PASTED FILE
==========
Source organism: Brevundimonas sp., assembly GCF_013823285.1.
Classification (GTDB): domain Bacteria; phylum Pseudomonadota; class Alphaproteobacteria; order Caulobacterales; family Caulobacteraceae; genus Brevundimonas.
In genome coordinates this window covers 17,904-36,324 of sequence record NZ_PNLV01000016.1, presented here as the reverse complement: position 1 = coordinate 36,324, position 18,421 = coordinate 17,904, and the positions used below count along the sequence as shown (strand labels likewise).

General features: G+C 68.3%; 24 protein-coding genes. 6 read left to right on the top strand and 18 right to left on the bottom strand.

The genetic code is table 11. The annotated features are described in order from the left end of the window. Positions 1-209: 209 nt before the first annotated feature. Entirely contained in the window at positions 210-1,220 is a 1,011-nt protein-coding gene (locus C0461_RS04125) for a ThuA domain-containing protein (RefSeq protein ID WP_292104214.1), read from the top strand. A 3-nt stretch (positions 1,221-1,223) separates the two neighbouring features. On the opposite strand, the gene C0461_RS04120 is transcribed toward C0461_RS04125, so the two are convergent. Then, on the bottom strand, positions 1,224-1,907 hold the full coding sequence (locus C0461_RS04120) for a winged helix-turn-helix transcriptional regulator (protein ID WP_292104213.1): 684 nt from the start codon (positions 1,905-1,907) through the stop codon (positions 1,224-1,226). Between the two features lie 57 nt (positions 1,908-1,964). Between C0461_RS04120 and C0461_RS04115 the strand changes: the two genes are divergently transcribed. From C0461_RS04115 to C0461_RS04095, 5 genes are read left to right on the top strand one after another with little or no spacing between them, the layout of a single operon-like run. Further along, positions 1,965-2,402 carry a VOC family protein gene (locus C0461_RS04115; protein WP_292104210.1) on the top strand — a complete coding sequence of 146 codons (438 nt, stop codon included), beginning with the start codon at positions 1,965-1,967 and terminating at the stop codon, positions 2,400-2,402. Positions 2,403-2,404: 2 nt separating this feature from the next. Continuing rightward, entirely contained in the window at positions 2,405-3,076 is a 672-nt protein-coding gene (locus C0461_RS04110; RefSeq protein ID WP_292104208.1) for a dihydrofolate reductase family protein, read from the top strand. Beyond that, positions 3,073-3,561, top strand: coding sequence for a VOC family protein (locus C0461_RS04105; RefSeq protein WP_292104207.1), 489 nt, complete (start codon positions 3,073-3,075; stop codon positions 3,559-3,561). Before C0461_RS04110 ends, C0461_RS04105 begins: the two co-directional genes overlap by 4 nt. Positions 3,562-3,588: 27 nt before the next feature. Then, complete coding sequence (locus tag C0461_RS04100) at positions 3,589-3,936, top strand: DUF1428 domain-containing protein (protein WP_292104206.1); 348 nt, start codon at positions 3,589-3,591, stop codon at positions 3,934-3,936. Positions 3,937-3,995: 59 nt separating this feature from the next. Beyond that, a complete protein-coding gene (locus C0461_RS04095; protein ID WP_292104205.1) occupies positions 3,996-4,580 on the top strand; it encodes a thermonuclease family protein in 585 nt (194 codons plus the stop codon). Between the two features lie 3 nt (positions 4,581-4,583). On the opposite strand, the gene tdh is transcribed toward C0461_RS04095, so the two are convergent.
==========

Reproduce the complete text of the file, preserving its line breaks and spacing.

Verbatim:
Source organism: Brevundimonas sp., assembly GCF_013823285.1.
Classification (GTDB): domain Bacteria; phylum Pseudomonadota; class Alphaproteobacteria; order Caulobacterales; family Caulobacteraceae; genus Brevundimonas.
In genome coordinates this window covers 17,904-36,324 of sequence record NZ_PNLV01000016.1, presented here as the reverse complement: position 1 = coordinate 36,324, position 18,421 = coordinate 17,904, and the positions used below count along the sequence as shown (strand labels likewise).

General features: G+C 68.3%; 24 protein-coding genes. 6 read left to right on the top strand and 18 right to left on the bottom strand.

The genetic code is table 11. The annotated features are described in order from the left end of the window. Positions 1-209: 209 nt before the first annotated feature. Entirely contained in the window at positions 210-1,220 is a 1,011-nt protein-coding gene (locus C0461_RS04125) for a ThuA domain-containing protein (RefSeq protein ID WP_292104214.1), read from the top strand. A 3-nt stretch (positions 1,221-1,223) separates the two neighbouring features. On the opposite strand, the gene C0461_RS04120 is transcribed toward C0461_RS04125, so the two are convergent. Then, on the bottom strand, positions 1,224-1,907 hold the full coding sequence (locus C0461_RS04120) for a winged helix-turn-helix transcriptional regulator (protein ID WP_292104213.1): 684 nt from the start codon (positions 1,905-1,907) through the stop codon (positions 1,224-1,226). Between the two features lie 57 nt (positions 1,908-1,964). Between C0461_RS04120 and C0461_RS04115 the strand changes: the two genes are divergently transcribed. From C0461_RS04115 to C0461_RS04095, 5 genes are read left to right on the top strand one after another with little or no spacing between them, the layout of a single operon-like run. Further along, positions 1,965-2,402 carry a VOC family protein gene (locus C0461_RS04115; protein WP_292104210.1) on the top strand — a complete coding sequence of 146 codons (438 nt, stop codon included), beginning with the start codon at positions 1,965-1,967 and terminating at the stop codon, positions 2,400-2,402. Positions 2,403-2,404: 2 nt separating this feature from the next. Continuing rightward, entirely contained in the window at positions 2,405-3,076 is a 672-nt protein-coding gene (locus C0461_RS04110; RefSeq protein ID WP_292104208.1) for a dihydrofolate reductase family protein, read from the top strand. Beyond that, positions 3,073-3,561, top strand: coding sequence for a VOC family protein (locus C0461_RS04105; RefSeq protein WP_292104207.1), 489 nt, complete (start codon positions 3,073-3,075; stop codon positions 3,559-3,561). Before C0461_RS04110 ends, C0461_RS04105 begins: the two co-directional genes overlap by 4 nt. Positions 3,562-3,588: 27 nt before the next feature. Then, complete coding sequence (locus tag C0461_RS04100) at positions 3,589-3,936, top strand: DUF1428 domain-containing protein (protein WP_292104206.1); 348 nt, start codon at positions 3,589-3,591, stop codon at positions 3,934-3,936. Positions 3,937-3,995: 59 nt separating this feature from the next. Beyond that, a complete protein-coding gene (locus C0461_RS04095; protein ID WP_292104205.1) occupies positions 3,996-4,580 on the top strand; it encodes a thermonuclease family protein in 585 nt (194 codons plus the stop codon). Between the two features lie 3 nt (positions 4,581-4,583). On the opposite strand, the gene tdh is transcribed toward C0461_RS04095, so the two are convergent.